Psychology Primer: Ethics/Self-Disclosure

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Psychology Primer
By Clinton M. Williams, BA Psych



Tutorial 1: Theory


Tutorial 2: Application



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Self-Disclosure


The next ethical question I will address in this section is the question of self-disclosure. Simply put, self-disclosure is telling the client things about yourself that may or may not relate to the issues at hand.

To address the co-dependent issue once again, if you are finding yourself “opening up” to the client in an effort to show them that you really do understand where they are coming from you had better be hearing “Red Alert” going off in the back of your mind. The client is the focus, not you.

The Illusion of Intimacy

This is often one of the first signs that a transference/countertransference dynamic has entered your counseling sessions. This two sided sharing creates the illusion of intimacy within the counseling session. Furthermore, the client can often use it against you in efforts to prevaricate, or deflect attention away from their behavior.

It’s like a parent telling their child not to drink while underage, but confessing that they themselves did it and then relating some horror stories to make their point. The only thing the teenager is going to hear most likely is, “Dad did it and he turned out okay”, after which they will most likely throw that observation in their father’s face.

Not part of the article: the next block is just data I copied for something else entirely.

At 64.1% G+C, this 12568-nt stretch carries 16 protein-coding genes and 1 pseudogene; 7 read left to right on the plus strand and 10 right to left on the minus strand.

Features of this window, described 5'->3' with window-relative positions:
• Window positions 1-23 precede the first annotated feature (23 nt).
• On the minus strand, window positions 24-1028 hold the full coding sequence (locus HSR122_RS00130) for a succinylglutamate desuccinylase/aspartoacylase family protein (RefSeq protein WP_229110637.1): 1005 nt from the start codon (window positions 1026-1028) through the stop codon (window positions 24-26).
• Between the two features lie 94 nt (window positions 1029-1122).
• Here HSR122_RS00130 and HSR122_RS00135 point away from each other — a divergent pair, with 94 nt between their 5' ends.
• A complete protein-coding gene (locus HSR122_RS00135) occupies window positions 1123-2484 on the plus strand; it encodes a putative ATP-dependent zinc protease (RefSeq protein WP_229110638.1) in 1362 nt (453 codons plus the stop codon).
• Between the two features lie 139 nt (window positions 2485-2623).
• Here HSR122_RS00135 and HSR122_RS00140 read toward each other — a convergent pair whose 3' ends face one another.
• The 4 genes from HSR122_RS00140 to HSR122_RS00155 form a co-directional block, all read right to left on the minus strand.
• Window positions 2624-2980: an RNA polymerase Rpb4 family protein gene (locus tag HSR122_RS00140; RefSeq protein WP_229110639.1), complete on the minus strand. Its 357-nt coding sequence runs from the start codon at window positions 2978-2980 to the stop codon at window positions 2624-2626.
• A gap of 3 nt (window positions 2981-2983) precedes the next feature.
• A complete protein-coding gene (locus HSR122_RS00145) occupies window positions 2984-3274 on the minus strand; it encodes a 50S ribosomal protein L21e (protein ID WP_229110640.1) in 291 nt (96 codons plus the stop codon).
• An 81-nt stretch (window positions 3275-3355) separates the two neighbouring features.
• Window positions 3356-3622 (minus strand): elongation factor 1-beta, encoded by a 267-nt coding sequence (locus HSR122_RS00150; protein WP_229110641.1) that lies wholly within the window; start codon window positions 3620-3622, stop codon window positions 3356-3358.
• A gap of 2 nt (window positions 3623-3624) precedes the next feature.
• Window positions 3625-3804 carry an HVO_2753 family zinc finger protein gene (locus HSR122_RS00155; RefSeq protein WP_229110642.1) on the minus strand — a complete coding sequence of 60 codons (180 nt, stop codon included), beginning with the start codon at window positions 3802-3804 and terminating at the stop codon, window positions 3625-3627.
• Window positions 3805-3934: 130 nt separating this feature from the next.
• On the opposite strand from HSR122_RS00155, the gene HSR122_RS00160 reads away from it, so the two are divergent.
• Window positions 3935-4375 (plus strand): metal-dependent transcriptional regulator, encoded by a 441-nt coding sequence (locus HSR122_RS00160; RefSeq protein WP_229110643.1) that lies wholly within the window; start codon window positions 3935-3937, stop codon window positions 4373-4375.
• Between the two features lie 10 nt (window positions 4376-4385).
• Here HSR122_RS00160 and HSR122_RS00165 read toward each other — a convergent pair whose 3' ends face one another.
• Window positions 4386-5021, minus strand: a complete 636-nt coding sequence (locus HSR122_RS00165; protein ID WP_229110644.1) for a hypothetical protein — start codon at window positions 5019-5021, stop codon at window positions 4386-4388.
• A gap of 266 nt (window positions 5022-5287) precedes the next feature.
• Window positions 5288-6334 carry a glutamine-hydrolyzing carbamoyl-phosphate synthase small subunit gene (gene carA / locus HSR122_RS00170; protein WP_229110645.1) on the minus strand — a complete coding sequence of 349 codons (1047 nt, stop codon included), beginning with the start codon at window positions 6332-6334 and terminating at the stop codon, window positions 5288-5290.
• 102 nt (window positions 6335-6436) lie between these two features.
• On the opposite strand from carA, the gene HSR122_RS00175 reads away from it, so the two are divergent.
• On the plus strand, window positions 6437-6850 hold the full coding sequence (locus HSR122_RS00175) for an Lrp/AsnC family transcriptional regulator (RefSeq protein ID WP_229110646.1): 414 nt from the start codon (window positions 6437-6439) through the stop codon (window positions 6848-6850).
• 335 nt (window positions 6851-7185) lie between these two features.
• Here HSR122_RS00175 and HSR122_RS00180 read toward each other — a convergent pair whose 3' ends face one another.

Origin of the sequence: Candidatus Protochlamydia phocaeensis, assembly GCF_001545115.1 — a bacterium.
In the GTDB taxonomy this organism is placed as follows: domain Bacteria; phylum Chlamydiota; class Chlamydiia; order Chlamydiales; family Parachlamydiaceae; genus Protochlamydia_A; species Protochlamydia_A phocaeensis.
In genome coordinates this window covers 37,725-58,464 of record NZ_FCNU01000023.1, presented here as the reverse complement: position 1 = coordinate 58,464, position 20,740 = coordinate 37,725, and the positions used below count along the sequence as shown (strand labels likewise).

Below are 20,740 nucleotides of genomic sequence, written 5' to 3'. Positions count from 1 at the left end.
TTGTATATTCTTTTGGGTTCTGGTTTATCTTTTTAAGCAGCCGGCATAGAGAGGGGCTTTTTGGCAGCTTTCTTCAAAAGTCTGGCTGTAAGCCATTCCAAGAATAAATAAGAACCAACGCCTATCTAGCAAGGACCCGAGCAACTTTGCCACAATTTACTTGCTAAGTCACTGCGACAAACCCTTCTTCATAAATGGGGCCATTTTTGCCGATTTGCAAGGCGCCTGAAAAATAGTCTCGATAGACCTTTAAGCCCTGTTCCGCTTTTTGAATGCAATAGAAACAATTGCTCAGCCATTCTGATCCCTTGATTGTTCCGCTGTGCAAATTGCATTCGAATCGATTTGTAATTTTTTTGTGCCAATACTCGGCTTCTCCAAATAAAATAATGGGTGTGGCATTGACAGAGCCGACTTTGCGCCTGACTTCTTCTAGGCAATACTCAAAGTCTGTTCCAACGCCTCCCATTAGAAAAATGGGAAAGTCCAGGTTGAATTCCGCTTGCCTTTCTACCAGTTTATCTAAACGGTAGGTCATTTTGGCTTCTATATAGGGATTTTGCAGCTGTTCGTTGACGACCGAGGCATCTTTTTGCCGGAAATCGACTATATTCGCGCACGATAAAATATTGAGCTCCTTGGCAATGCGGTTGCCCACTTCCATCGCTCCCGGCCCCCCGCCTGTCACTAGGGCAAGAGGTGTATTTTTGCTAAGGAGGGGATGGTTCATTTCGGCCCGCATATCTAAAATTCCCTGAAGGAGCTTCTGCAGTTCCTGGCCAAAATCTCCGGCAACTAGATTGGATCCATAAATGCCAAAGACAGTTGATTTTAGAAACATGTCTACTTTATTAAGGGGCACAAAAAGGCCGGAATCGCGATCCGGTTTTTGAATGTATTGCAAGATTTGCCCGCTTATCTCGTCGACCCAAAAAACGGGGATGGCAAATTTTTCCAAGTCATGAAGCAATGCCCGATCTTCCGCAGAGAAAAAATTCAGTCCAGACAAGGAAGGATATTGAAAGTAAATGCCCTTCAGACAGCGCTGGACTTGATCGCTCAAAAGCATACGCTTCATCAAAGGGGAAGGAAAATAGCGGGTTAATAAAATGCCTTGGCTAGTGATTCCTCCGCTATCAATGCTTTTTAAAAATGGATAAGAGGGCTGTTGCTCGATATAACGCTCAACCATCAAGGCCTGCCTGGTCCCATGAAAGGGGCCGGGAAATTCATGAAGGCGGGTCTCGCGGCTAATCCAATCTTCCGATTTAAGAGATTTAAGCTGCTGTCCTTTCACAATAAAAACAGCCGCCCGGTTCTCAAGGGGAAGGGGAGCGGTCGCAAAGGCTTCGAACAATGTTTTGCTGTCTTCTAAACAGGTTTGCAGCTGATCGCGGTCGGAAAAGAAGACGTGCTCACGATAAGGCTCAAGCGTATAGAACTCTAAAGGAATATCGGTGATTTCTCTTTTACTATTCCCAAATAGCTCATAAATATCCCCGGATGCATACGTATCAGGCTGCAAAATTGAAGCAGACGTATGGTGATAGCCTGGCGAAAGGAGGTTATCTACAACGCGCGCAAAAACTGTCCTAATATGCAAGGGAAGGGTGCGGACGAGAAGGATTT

While the father may have the trump card in saying, yeah, but you still better not or you are going to have this and that consequence, and be able to back it up, you as a counselor might not be able to salvage the situation quite so cleanly. Instead your client may prevaricate by questioning your ability or right to judge their behavior based upon what you revealed about your own.

On the flip side, if you reveal, hypothetically, that you were victimized in some way similar to or worse than the client that can be problematic for even more reasons. The first of which has been documented to death in the above paragraphs about objectivity sabotaging behaviors leading to an inappropriate enmeshment between client and counselor. This can sabotage the efforts of other counselors in the future because the client may come to believe that they are not as able to help the client as you were because of your shared experiences. The second consideration is that the client may feel that their concerns or issues are somehow given less weight because they may not have been as bad as the issues you expressed.